Just over one month ago, our new game Shadow Kings let a hoard of elves, dwarves, and orcs loose on smartphones, tablets, and browsers.
After just one week we could already boast of over one million players diligently building up their cities in the Shadow Kings fantasy world. Now is a good time to take a look back on how this new title came to life. Salvatore, Product Manager of Shadow Kings, worked closely on its development and has granted us an exciting glimpse into its creation.
Almost everyone who likes computer games or videogames also has a soft spot for elves and orcs. “We wanted to use a scenario that would appeal to the widest target audience possible and that could also work well worldwide. In this regard, fantasy just can’t be beaten right now,” said Salvatore, whom we all know better as Salva. “Knights and a medieval setting, like we have in our game Empire, are especially popular with men. A humorous fantasy setting appeals to women better.”
We implemented some of our key learnings from our first mobile game Empire: Four Kingdoms during the development of Shadow Kings. “At that time we had to take a game which was actually intended for browsers and PCs and subsequently adapt it to mobile devices,” recalled Salva. Users generally behave differently with mobile games than with a desktop computer. Since Shadow Kings was developed with mobile devices in mind, we no longer had to stick so closely to the preset framework of a browser game. “This time we had considerably more freedom, and the speed and rhythm of the game, as well as the complexity of the details, could be designed for mobile devices from the start,” said Salva.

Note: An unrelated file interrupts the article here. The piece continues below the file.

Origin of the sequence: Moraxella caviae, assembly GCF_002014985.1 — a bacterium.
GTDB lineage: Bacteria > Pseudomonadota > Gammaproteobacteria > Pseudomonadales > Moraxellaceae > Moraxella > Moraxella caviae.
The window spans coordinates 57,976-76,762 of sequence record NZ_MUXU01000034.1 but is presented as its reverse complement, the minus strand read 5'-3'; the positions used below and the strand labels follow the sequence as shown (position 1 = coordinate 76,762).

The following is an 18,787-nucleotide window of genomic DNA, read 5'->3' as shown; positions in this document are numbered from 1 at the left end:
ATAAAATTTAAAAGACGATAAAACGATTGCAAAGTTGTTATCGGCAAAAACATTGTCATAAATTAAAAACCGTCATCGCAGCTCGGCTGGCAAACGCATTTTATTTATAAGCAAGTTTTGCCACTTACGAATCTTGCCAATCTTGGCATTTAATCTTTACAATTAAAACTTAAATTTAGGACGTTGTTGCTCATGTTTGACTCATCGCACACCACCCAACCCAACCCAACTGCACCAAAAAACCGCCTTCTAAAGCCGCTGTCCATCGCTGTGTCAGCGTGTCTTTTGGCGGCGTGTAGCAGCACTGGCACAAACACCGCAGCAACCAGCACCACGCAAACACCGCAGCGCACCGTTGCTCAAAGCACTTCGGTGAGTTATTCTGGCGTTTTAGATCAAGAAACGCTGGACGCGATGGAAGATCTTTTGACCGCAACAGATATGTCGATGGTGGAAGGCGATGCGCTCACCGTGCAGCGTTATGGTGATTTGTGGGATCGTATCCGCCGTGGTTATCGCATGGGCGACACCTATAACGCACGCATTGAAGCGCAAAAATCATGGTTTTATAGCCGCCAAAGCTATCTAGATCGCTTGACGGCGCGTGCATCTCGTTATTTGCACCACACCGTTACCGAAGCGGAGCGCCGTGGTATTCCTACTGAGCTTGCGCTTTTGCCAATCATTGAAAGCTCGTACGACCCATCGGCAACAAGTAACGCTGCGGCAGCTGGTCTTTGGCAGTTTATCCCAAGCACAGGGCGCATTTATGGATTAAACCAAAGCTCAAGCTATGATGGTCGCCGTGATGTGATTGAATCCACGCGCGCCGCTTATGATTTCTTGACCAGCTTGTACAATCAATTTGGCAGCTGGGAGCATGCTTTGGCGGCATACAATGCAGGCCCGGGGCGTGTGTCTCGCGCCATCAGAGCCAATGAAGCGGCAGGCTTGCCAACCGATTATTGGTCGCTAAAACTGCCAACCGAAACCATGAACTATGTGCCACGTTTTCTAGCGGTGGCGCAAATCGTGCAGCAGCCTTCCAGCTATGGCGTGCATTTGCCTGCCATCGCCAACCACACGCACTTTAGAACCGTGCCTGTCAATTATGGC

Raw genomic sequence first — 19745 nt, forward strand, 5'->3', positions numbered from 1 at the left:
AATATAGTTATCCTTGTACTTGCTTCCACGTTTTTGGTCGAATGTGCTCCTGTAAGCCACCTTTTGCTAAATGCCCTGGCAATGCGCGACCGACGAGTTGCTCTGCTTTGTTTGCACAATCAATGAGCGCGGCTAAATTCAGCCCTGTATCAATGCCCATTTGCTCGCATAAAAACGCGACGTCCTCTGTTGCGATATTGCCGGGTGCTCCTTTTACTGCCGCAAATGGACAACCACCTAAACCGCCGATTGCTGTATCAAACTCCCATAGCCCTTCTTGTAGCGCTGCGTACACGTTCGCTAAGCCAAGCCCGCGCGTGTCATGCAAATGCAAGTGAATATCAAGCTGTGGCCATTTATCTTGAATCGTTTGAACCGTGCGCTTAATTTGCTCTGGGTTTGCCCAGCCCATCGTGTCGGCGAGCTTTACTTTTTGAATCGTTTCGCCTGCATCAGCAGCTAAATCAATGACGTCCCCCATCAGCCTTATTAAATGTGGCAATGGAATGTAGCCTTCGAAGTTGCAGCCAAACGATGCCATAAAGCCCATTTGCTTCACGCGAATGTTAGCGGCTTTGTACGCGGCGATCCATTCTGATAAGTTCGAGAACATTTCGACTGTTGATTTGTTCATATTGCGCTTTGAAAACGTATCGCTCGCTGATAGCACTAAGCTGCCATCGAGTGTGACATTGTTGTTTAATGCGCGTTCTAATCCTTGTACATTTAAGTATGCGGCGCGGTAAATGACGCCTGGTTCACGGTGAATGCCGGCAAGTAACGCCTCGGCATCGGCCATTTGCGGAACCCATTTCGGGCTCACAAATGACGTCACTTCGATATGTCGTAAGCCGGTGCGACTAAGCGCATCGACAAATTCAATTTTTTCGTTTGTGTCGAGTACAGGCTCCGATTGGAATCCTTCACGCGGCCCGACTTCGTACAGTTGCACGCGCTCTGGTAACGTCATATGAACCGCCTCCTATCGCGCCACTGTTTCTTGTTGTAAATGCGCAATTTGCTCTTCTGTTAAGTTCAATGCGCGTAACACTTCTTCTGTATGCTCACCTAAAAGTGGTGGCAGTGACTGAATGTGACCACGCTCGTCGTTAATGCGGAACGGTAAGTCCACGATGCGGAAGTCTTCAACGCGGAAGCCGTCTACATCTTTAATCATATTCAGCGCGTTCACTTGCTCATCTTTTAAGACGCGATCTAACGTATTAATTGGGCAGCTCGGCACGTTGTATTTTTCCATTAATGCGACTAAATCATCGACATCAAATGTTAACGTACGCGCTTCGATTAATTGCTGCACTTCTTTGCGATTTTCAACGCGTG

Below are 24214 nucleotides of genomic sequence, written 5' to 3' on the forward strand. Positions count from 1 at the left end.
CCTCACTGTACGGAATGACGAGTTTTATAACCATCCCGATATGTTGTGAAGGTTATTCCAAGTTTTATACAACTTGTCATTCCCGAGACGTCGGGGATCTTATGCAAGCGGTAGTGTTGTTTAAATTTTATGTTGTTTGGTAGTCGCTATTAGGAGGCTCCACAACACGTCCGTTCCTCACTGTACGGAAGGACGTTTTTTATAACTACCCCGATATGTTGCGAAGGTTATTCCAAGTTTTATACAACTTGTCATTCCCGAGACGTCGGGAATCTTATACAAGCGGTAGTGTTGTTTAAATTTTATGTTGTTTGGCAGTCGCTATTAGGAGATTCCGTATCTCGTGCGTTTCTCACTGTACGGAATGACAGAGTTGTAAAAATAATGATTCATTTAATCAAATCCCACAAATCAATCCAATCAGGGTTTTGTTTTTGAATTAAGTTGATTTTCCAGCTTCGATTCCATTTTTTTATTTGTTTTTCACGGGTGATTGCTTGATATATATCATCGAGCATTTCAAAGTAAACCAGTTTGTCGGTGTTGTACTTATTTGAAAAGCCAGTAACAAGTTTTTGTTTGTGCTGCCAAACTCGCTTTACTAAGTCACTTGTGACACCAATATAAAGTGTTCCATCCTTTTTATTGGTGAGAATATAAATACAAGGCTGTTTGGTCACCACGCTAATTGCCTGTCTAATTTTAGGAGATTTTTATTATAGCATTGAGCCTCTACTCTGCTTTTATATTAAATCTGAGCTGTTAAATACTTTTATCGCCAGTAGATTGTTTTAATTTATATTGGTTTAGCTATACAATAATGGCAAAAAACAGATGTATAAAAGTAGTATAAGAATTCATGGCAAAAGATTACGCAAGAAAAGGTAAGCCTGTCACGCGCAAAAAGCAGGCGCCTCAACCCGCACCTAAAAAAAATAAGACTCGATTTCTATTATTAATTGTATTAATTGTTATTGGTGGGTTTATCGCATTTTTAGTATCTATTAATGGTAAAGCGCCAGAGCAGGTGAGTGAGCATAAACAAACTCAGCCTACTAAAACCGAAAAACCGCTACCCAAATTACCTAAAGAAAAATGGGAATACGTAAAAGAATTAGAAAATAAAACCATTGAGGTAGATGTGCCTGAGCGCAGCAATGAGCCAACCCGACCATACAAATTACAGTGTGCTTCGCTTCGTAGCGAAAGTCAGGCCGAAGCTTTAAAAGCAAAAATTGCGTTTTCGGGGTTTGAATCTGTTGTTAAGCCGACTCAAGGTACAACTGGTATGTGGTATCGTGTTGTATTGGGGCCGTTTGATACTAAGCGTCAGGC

Small devices don’t mean that game development gets any easier. This is also shown by the fact that over the course of its development, roughly 150 people collaborated on this project. It merely shifts the focus onto other requirements. This direction meant that we needed to pay special attention to aspects such as user friendliness and how to manage technological limitations. In terms of usability, it was important to ensure that the game is clear and easy to operate on small devices with touchscreens. “If it works well on smartphones, we know it won’t have any problems on tablets,” noted Product Manager Salva.
Even with so much experience, every game project has its own roadblocks that need to be overcome. The biggest challenge with Shadow Kings was in the technology. It was important that the graphic files weren’t so big that the game couldn’t run smoothly and that loading times weren’t too long. “Since devices these days have quite a wide range of capabilities and comparatively weak smartphones are still very common, we had to find a good balance between graphic quality and performance,” explained Salva. “Naturally we want to reach a wide target audience, so the game needs to run on as many devices as possible. We don’t want to exclude anyone, of course.”